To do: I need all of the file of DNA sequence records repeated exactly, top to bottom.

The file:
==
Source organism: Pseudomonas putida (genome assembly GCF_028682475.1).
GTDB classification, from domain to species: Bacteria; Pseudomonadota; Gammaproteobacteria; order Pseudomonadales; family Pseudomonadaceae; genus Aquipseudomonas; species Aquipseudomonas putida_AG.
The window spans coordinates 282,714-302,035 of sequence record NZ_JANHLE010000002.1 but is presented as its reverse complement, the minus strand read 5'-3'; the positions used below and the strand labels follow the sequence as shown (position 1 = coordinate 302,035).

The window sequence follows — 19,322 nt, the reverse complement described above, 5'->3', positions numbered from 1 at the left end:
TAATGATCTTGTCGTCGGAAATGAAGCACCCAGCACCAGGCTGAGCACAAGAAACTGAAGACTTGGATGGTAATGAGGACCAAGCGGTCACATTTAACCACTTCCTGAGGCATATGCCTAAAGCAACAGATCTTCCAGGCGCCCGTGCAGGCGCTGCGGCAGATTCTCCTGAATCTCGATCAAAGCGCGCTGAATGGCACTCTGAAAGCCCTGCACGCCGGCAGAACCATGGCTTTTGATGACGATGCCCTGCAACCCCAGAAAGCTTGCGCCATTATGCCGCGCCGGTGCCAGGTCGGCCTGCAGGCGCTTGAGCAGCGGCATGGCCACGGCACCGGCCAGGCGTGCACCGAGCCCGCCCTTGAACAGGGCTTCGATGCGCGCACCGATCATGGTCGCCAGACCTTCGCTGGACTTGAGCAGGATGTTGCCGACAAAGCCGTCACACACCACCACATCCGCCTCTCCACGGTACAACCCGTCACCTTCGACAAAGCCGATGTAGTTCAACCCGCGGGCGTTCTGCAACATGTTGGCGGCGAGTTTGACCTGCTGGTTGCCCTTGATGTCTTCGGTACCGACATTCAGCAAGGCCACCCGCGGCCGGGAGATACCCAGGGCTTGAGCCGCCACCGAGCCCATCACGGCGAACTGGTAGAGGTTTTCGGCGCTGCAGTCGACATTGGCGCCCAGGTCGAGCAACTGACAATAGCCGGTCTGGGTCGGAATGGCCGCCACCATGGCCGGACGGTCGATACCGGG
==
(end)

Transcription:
Source organism: Pseudomonas putida (genome assembly GCF_028682475.1).
GTDB classification, from domain to species: Bacteria; Pseudomonadota; Gammaproteobacteria; order Pseudomonadales; family Pseudomonadaceae; genus Aquipseudomonas; species Aquipseudomonas putida_AG.
The window spans coordinates 282,714-302,035 of sequence record NZ_JANHLE010000002.1 but is presented as its reverse complement, the minus strand read 5'-3'; the positions used below and the strand labels follow the sequence as shown (position 1 = coordinate 302,035).

The window sequence follows — 19,322 nt, the reverse complement described above, 5'->3', positions numbered from 1 at the left end:
TAATGATCTTGTCGTCGGAAATGAAGCACCCAGCACCAGGCTGAGCACAAGAAACTGAAGACTTGGATGGTAATGAGGACCAAGCGGTCACATTTAACCACTTCCTGAGGCATATGCCTAAAGCAACAGATCTTCCAGGCGCCCGTGCAGGCGCTGCGGCAGATTCTCCTGAATCTCGATCAAAGCGCGCTGAATGGCACTCTGAAAGCCCTGCACGCCGGCAGAACCATGGCTTTTGATGACGATGCCCTGCAACCCCAGAAAGCTTGCGCCATTATGCCGCGCCGGTGCCAGGTCGGCCTGCAGGCGCTTGAGCAGCGGCATGGCCACGGCACCGGCCAGGCGTGCACCGAGCCCGCCCTTGAACAGGGCTTCGATGCGCGCACCGATCATGGTCGCCAGACCTTCGCTGGACTTGAGCAGGATGTTGCCGACAAAGCCGTCACACACCACCACATCCGCCTCTCCACGGTACAACCCGTCACCTTCGACAAAGCCGATGTAGTTCAACCCGCGGGCGTTCTGCAACATGTTGGCGGCGAGTTTGACCTGCTGGTTGCCCTTGATGTCTTCGGTACCGACATTCAGCAAGGCCACCCGCGGCCGGGAGATACCCAGGGCTTGAGCCGCCACCGAGCCCATCACGGCGAACTGGTAGAGGTTTTCGGCGCTGCAGTCGACATTGGCGCCCAGGTCGAGCAACTGACAATAGCCGGTCTGGGTCGGAATGGCCGCCACCATGGCCGGACGGTCGATACCGGG